Coming up next, I've decided to watch all seven of the versions of Hamlet that I have on disk. For the record, these are:

 

1)Hamlet (1948) - Olivier

2)Hamlet (1964) - Burton

3)Hamlet (1990) - Gibson

4)Hamlet (1996) - Branagh

5)Mystery Science Theater 3000, Show 1009: "Hamlet" (1961/1999)

6)Hamlet (2000) - Hawke

7)Hamlet (2009) - Tennant

 

Depending on how "Hamlet"-ed out I am by the end of this, I may throw in a few other things as well.

 

Obviously, I'm not always going to be able to watch these all "one per night", the Branagh version particularly may be spread over as many as three nights.

 

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Honestly, I doubt there are many people in the world who could write dissertations on Godzilla and Gamera and then off-handedly refer to "all seven of the versions of Hamlet that I have on disk."

Hamlet (1948):

Directed by Laurence Olivier

 

Main Cast:

Laurence Olivier - Hamlet, a Great Dane

Norman Wooland - Horatio, Hamlet's running buddy

Basil Sydney - Claudius, a.k.a. Uncle Creepy

Eileen Herlie - Gertrude, Hamlet's mother/aunt

Felix Aylmer - Polonius, stooge to Claudius

Terence Morgan- Laertes, son of Polonius

Jean Simmons - Ophelia, daughter of Polonius

 

Does It Got Any Doctor Who Actors In It?:

Patrick Troughton, the Second Doctor, played the Player King

Peter Cushing, "Doctor Who" in the two feature films, played Young Osric

 

Other Notable Cast Members:

Stanley Holloway played the Gravedigger. The Old Man used to have an album of him singing old British music hall songs. He was quite good. I mostly remember him for this song.

Christopher Lee, Desmond Lllewelyn and Patrick Macnee all apparently had uncredited bit parts.

 

Thoughts About the Film:

I found the sets to be very atmospheric, and the film has a good score and was well-shot. The acting was mostly good, but I have to say that while I thought Olivier was good as Hamlet, I did not find this to be the "transcendent", "performance by which all other performances will be judged" performance I had sort of exepcted.  Olivier seems a little "washed-out" at times. I always imagined that it must be difficult to direct a picture and act in it at the same time.  Plus I wonder if it's possible to maintain the sort of objectivity about your own performance that I would think would be necesary. I notice that Olivier made small changes in the dialogue, changing "they clepe us drunkards" to "they call us drunkards", that sort of thing.  He also left out the characters of Rosenkrantz and Guildenstern, and Fortinbras.  I gather he's caught some heat for that over the years. I don't know - unless you want to be Branagh and do all four hours of the play, you've got to cut something out, and this being Hamlet, whatever you cut out, it's going to be something good.  Apropos of nothing, once I saw this picture, I finally realized where the character of "Ophelia" in The Addams Family came from.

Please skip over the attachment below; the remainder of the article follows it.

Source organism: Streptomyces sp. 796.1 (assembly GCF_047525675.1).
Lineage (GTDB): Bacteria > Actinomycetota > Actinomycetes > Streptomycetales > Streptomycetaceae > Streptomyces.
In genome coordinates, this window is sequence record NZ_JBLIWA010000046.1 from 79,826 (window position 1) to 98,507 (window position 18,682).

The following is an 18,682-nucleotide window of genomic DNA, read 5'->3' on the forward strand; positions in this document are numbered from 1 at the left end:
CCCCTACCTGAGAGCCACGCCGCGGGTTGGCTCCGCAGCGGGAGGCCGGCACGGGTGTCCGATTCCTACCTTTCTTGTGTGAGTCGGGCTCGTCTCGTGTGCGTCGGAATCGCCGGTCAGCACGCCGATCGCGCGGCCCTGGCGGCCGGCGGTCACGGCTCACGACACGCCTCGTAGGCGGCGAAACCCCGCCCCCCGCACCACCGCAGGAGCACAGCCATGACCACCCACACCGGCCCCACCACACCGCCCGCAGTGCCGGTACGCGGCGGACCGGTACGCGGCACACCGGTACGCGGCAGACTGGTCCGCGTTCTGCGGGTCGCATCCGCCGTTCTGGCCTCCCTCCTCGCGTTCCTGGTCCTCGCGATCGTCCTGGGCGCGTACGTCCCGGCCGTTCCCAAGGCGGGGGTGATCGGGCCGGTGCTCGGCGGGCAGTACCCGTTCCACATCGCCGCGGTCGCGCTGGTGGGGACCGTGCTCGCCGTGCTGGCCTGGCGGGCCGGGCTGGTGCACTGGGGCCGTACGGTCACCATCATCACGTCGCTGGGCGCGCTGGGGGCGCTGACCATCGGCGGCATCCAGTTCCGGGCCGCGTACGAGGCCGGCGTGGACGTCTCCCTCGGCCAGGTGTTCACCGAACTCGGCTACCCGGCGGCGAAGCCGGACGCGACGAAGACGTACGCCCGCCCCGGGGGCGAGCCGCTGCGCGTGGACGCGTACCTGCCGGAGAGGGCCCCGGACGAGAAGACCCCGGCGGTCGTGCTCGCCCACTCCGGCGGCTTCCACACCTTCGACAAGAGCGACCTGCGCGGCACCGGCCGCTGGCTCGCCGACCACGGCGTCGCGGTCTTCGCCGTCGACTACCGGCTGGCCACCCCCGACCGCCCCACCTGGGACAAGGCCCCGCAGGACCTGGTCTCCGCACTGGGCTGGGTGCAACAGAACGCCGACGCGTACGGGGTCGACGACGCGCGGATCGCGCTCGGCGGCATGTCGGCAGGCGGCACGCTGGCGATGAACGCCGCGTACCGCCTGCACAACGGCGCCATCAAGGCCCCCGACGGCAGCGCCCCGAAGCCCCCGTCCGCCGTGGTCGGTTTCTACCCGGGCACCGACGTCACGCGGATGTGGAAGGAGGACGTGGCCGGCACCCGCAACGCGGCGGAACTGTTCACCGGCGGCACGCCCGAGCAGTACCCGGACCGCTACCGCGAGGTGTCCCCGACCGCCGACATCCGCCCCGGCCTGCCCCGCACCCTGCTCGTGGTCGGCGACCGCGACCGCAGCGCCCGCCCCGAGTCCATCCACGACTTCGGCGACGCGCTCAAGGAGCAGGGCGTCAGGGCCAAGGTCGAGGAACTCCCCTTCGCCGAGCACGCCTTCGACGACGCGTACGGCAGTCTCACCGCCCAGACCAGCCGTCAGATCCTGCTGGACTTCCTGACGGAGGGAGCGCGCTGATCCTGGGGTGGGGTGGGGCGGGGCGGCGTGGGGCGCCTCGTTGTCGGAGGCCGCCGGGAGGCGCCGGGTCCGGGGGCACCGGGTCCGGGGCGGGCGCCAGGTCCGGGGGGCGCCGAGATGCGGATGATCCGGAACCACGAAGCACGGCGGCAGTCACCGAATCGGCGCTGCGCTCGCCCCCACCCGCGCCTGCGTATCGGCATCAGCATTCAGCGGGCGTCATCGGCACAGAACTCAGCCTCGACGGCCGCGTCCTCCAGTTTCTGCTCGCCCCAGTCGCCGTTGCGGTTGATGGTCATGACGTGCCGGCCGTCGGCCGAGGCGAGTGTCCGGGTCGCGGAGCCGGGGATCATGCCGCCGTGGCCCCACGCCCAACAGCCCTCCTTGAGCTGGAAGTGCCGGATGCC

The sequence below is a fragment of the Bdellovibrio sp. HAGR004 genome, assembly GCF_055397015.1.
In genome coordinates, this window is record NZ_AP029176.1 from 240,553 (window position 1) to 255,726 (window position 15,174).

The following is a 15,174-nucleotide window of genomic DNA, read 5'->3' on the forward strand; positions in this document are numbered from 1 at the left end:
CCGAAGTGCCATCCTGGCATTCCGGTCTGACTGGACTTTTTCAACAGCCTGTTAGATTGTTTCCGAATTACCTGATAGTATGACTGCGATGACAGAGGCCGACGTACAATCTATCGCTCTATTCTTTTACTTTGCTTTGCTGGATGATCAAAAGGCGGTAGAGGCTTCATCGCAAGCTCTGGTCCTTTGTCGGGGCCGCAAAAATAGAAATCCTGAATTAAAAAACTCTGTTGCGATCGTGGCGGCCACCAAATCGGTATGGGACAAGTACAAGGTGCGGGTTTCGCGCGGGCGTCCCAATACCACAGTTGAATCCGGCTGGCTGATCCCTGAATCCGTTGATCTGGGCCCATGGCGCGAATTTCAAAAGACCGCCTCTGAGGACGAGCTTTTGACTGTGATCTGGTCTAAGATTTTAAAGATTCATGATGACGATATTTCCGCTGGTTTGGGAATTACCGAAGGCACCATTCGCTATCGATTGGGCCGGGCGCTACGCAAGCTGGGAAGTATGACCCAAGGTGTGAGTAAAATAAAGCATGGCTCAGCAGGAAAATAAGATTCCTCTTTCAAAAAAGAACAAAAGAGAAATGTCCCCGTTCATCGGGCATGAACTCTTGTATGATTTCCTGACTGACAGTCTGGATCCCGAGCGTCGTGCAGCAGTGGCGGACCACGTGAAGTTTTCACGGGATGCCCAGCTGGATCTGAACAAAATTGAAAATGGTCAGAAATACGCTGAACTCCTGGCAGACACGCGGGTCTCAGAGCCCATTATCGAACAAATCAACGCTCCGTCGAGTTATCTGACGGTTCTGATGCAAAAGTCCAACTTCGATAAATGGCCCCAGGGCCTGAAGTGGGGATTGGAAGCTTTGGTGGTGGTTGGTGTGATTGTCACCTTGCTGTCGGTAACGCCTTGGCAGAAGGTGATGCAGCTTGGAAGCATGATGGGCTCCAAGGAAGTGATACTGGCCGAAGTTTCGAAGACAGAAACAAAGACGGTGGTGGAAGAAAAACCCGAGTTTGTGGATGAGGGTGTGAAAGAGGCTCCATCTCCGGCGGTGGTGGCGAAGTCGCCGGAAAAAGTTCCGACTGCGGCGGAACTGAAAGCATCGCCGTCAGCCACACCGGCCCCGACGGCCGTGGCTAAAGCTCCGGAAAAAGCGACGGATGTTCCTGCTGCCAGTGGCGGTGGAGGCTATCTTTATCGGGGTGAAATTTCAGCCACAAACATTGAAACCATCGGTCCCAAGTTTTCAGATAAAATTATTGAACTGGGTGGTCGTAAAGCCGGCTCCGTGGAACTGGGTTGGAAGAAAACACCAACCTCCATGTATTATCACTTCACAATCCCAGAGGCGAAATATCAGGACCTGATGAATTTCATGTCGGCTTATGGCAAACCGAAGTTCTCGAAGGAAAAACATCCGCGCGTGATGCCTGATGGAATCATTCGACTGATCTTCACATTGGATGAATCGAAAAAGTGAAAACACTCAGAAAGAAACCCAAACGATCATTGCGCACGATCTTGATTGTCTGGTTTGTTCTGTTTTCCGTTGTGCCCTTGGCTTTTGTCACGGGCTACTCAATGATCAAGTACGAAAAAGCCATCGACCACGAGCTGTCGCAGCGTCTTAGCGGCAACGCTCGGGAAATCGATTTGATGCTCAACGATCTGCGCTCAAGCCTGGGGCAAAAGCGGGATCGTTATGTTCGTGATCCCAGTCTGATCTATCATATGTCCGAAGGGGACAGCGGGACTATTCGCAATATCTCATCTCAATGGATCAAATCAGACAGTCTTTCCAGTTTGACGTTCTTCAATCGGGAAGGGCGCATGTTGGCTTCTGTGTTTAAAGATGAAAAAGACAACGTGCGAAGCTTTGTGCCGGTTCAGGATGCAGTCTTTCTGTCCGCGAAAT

Overall, I'd say that this is an acceptable take on the play, in alot of ways reminiscent of many of the horror movies from that period that I used to enjoy as a kid.

 

Coming Up Next: Shouty Hamlet!

 

 

 

 

 

I don't have any versions of HAMLET in my collection, but oddly enough, 2 of my favorite movies involve the play.

 

TO BE OR NOT TO BE (1942) has Jack Benny as a ham actor doing Hamlet, who's infuriated by someone in the 2nd row getting up and walking out JUST as he starts the soliloquy, "To Be Or Not To Be". The reason for this is, he's going to be onstage for some time, and this gives the guy walking out time to see Benny's wife backstage.

 

THE MAGIC CHRISTIAN (1969) features a scene where Sir Guy Grand (Peter Sellers) and his adopted son Youngman (Ringo Starr) arrive late for a performance of HAMLET. They're sitting down just as the soliloquy is about to begin. Laurence Harvey, onstage, begins, "To be..."  Youngman says, "I've seen it."

 

Then, as the scene continues, the band begins playing some really raunchy music as Harvey does a striptease on stage while continuing the recite his lines. (Though not obvous the first time you watch the film, Guy has actually PAID Harvey to do this, in order to 1)prove everyone has their price, and 2)enjoy observing the shocked reactions of the audience.)

Never seen To Be or Not to Be. It's on the list.
I would very much like a "Muppet Hamlet." I can't think of a single reason why this would be bad.
"Hi-ho, Hamlet the Dane, here!" or "It's not easy being Dane..."
I have to say that while I thought Olivier was good as Hamlet, I did not find this to be the "transcendent", "performance by which all other performances will be judged" performance I had sort of exepcted.

I think that would be Olivier on stage. The movie version was for those unable to see it on stage, but I wouldn't necessarily expect it ti be any better than the movie version of a Broadway musical. (I've never seen this one.)
That could be - I've never seen Hamlet live. That's on the list, too.
Here’s an anecdote my college Shakespeare professor told me. (I make no claims as to its veracity.) Olivier was playing Macbeth onstage when the leading lady’s dog got loose from her dressing room and wandered out on stage. Without missing a beat, Olivier ad-libbed, “Is this a puppy I see before me, its tail toward my hand?”

"Never seen To Be or Not to Be. It's on the list"

 

Just keep in mind it's been filmed twice. Both are funny, but, the Jack Benny original is MUCH better than the Mel Brooks remake.

Is Rosencrantz and Guildenstern Are Dead on the list?
Lumbering Jack said:
I would very much like a "Muppet Hamlet." I can't think of a single reason why this would be bad.

I'm trying to decide if "Miss Piggy drowns" does or does not support that proposition.

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